New U.S. Tax Law Favours Apple to Repatriate $252 Billion in Cash


Apple can finally bring back its $252.3 billion foreign cash pile without a major tax hit, thanks to the U.S. Republican tax overhaul passed by Congress earlier his week. According to Reuters, some other provisions of the bill such as the cut in the corporate tax rate from 35% to 21%, are also beneficial for Apple, even though not everything went the iPhone maker’s way.

“A critical difference between the Senate version of the bill and the final version could actually raise the amount of cash taxes that Apple pays on profits from patents held abroad, tax experts said. 

The treatment of foreign patent profits is important to Apple because shifting those profits overseas was a cornerstone of its tax practices for decades. The bill has a pair of provisions designed to make that maneuver less alluring.”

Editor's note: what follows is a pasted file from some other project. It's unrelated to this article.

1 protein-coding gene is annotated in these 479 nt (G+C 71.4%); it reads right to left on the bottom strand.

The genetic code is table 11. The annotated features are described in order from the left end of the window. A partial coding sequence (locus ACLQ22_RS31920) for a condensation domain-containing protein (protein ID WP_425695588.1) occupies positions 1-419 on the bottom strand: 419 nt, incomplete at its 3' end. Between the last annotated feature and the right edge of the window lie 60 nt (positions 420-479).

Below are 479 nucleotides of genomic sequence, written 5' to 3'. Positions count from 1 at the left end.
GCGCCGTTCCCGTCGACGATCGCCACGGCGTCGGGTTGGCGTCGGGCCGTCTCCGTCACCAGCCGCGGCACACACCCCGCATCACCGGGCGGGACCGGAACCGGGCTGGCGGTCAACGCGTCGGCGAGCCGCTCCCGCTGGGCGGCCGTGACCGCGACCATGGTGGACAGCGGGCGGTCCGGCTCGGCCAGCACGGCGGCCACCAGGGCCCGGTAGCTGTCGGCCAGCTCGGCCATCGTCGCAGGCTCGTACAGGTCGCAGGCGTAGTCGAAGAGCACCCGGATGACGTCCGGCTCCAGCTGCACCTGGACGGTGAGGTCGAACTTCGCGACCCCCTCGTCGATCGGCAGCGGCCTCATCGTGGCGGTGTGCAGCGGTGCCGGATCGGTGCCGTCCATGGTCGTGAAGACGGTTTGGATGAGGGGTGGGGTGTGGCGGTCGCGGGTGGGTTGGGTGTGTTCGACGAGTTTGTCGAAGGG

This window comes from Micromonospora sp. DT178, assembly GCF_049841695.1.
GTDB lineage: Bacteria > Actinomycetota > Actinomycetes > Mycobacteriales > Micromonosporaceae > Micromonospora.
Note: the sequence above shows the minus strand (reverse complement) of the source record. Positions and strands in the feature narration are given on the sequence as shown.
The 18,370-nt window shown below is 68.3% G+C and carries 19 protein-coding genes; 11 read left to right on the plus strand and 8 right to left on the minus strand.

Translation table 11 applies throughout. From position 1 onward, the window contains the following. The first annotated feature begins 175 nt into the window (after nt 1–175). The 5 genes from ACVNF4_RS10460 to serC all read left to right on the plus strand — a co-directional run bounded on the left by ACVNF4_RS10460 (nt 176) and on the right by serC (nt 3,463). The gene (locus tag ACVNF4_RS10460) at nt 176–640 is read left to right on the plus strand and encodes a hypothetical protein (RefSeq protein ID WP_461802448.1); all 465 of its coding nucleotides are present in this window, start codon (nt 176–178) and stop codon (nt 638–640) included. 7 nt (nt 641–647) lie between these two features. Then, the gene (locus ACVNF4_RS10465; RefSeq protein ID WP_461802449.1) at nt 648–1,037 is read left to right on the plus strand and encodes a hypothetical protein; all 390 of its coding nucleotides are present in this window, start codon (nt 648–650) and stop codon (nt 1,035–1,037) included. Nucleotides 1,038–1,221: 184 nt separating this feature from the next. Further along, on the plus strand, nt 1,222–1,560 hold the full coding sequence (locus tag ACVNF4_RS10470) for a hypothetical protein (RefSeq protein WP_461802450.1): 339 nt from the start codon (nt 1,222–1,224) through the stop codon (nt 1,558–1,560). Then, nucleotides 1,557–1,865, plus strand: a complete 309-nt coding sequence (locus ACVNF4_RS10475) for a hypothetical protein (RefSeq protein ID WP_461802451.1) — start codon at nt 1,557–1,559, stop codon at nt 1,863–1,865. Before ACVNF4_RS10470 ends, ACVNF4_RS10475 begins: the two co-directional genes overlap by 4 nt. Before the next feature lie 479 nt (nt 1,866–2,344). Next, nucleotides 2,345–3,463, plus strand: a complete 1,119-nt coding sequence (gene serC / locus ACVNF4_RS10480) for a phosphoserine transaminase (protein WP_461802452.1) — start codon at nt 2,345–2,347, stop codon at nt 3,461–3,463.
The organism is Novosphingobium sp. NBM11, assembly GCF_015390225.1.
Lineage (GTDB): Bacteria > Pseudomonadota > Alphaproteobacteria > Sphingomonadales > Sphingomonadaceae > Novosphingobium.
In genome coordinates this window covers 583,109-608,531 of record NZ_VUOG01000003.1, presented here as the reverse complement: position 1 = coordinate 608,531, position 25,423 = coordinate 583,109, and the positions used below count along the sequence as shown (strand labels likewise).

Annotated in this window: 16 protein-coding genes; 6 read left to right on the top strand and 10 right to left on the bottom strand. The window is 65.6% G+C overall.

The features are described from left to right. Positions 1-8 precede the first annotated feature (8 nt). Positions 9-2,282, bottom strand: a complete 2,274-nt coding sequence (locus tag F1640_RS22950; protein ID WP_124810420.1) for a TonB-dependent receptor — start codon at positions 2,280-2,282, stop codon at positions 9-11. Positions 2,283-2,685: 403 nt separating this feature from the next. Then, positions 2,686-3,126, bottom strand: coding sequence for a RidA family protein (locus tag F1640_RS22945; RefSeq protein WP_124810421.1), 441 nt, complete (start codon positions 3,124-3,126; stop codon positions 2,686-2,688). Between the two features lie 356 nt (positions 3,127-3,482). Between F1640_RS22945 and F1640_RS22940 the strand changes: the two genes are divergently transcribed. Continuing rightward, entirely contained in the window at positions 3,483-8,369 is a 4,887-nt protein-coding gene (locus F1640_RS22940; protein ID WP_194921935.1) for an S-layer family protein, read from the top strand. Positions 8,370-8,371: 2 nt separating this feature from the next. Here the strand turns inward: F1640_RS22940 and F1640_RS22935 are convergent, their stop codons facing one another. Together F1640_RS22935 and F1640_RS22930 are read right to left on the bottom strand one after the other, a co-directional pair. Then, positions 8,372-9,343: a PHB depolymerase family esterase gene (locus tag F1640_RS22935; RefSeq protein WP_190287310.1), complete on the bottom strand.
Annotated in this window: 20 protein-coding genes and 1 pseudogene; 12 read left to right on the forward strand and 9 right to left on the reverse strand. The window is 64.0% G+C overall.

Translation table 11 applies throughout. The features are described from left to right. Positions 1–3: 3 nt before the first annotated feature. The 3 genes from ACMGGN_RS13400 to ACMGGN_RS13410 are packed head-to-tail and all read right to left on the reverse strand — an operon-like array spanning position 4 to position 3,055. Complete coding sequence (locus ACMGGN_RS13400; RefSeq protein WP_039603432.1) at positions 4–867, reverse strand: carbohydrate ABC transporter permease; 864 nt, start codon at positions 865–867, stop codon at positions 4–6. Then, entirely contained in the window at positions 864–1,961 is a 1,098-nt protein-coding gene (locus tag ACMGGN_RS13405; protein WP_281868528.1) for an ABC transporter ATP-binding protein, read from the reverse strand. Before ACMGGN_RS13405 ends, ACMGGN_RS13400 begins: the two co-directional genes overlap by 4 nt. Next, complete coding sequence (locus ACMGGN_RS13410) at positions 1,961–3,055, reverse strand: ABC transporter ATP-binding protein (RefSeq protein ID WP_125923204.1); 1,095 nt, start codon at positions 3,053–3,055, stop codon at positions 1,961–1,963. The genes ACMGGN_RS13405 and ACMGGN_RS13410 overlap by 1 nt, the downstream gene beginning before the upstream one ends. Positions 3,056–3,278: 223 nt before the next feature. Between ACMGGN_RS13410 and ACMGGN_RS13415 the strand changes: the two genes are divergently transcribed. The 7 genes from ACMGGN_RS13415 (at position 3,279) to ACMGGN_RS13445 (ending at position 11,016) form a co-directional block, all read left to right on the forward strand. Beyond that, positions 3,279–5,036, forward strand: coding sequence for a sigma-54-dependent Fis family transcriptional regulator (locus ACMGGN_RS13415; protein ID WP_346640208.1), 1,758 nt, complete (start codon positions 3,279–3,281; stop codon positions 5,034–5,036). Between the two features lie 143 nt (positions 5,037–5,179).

Apple attributes a large portion of the value of its products to patents and trademarks, and then assigns some of that IP to subsidiaries in countries with low tax rates and assesses substantial patent royalties on sales. Those royalties then flow back to those low-tax locations, like Ireland. But according to a provision in the new bill, the minimum tax on foreign patent income that is expected to come is about 13%. 

Furthermore, a tax break for patents held in the U.S. will lower the tax on licensing income from the standard corporate rate of 21% to 13.1%.  Meanwhile, Gavin Ekins, a research economist with the Tax Foundation, points out the final bill also omits any explicit way for patents held overseas to be returned to the U.S. without being taxed.

Ekins notes that for those patents that remain overseas, the minimum tax on foreign patent profits means Apple might actually face higher cash taxes abroad.

As per the new tax bill, Apple would owe about $39.1 billion on its $252.3 billion in overseas cash, for which it has already set aside $36.3 billion.

P.S. - Like our news? Support the site: become a Patreon subscriber. Or shop with our Amazon link, or buy us a coffee! We use affiliate links when possible--thanks for supporting independent media.